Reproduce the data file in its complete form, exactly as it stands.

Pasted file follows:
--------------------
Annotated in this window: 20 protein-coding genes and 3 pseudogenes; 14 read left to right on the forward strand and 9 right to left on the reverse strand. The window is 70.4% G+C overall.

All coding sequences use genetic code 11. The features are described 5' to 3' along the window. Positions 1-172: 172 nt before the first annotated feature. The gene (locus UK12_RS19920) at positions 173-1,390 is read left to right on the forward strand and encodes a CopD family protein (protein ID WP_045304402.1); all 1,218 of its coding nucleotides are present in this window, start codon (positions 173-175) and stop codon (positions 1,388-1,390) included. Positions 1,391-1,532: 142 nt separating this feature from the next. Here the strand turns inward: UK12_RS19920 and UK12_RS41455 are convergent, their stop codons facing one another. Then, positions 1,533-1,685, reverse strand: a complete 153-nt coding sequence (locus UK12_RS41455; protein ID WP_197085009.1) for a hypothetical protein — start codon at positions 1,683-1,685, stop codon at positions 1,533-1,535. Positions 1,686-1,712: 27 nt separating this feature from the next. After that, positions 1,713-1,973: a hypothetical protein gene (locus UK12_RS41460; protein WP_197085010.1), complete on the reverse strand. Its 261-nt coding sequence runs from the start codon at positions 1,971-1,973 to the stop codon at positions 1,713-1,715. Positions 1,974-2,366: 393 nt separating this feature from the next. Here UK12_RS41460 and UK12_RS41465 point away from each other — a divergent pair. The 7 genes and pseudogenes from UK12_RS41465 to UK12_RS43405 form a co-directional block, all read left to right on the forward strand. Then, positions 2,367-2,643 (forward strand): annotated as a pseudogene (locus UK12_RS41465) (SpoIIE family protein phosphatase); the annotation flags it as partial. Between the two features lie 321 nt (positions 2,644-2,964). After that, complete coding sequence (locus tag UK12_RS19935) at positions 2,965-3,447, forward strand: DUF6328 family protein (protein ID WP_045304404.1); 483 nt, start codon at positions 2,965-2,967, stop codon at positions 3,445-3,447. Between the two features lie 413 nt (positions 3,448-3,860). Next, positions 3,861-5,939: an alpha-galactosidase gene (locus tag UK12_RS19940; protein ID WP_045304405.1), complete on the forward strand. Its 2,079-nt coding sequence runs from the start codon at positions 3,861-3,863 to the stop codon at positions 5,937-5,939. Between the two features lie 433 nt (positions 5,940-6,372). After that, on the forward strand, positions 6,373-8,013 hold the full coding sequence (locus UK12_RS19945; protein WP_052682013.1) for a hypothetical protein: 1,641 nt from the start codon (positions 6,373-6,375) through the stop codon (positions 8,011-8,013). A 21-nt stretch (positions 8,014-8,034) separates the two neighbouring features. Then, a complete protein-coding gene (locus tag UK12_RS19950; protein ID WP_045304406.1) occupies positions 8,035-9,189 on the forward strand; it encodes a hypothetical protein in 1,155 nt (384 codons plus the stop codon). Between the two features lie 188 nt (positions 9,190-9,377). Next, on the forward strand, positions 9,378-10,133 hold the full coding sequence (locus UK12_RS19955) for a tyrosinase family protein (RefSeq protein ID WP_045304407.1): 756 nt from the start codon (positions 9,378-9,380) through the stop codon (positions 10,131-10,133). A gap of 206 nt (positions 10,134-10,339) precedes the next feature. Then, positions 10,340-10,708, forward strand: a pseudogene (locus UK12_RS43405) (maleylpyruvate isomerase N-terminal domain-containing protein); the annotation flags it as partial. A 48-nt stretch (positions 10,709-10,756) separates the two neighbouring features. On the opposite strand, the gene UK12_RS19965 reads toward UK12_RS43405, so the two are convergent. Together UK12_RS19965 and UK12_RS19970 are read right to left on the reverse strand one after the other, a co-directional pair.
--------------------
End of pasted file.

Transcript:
Annotated in this window: 20 protein-coding genes and 3 pseudogenes; 14 read left to right on the forward strand and 9 right to left on the reverse strand. The window is 70.4% G+C overall.

All coding sequences use genetic code 11. The features are described 5' to 3' along the window. Positions 1-172: 172 nt before the first annotated feature. The gene (locus UK12_RS19920) at positions 173-1,390 is read left to right on the forward strand and encodes a CopD family protein (protein ID WP_045304402.1); all 1,218 of its coding nucleotides are present in this window, start codon (positions 173-175) and stop codon (positions 1,388-1,390) included. Positions 1,391-1,532: 142 nt separating this feature from the next. Here the strand turns inward: UK12_RS19920 and UK12_RS41455 are convergent, their stop codons facing one another. Then, positions 1,533-1,685, reverse strand: a complete 153-nt coding sequence (locus UK12_RS41455; protein ID WP_197085009.1) for a hypothetical protein — start codon at positions 1,683-1,685, stop codon at positions 1,533-1,535. Positions 1,686-1,712: 27 nt separating this feature from the next. After that, positions 1,713-1,973: a hypothetical protein gene (locus UK12_RS41460; protein WP_197085010.1), complete on the reverse strand. Its 261-nt coding sequence runs from the start codon at positions 1,971-1,973 to the stop codon at positions 1,713-1,715. Positions 1,974-2,366: 393 nt separating this feature from the next. Here UK12_RS41460 and UK12_RS41465 point away from each other — a divergent pair. The 7 genes and pseudogenes from UK12_RS41465 to UK12_RS43405 form a co-directional block, all read left to right on the forward strand. Then, positions 2,367-2,643 (forward strand): annotated as a pseudogene (locus UK12_RS41465) (SpoIIE family protein phosphatase); the annotation flags it as partial. Between the two features lie 321 nt (positions 2,644-2,964). After that, complete coding sequence (locus tag UK12_RS19935) at positions 2,965-3,447, forward strand: DUF6328 family protein (protein ID WP_045304404.1); 483 nt, start codon at positions 2,965-2,967, stop codon at positions 3,445-3,447. Between the two features lie 413 nt (positions 3,448-3,860). Next, positions 3,861-5,939: an alpha-galactosidase gene (locus tag UK12_RS19940; protein ID WP_045304405.1), complete on the forward strand. Its 2,079-nt coding sequence runs from the start codon at positions 3,861-3,863 to the stop codon at positions 5,937-5,939. Between the two features lie 433 nt (positions 5,940-6,372). After that, on the forward strand, positions 6,373-8,013 hold the full coding sequence (locus UK12_RS19945; protein WP_052682013.1) for a hypothetical protein: 1,641 nt from the start codon (positions 6,373-6,375) through the stop codon (positions 8,011-8,013). A 21-nt stretch (positions 8,014-8,034) separates the two neighbouring features. Then, a complete protein-coding gene (locus tag UK12_RS19950; protein ID WP_045304406.1) occupies positions 8,035-9,189 on the forward strand; it encodes a hypothetical protein in 1,155 nt (384 codons plus the stop codon). Between the two features lie 188 nt (positions 9,190-9,377). Next, on the forward strand, positions 9,378-10,133 hold the full coding sequence (locus UK12_RS19955) for a tyrosinase family protein (RefSeq protein ID WP_045304407.1): 756 nt from the start codon (positions 9,378-9,380) through the stop codon (positions 10,131-10,133). A gap of 206 nt (positions 10,134-10,339) precedes the next feature. Then, positions 10,340-10,708, forward strand: a pseudogene (locus UK12_RS43405) (maleylpyruvate isomerase N-terminal domain-containing protein); the annotation flags it as partial. A 48-nt stretch (positions 10,709-10,756) separates the two neighbouring features. On the opposite strand, the gene UK12_RS19965 reads toward UK12_RS43405, so the two are convergent. Together UK12_RS19965 and UK12_RS19970 are read right to left on the reverse strand one after the other, a co-directional pair.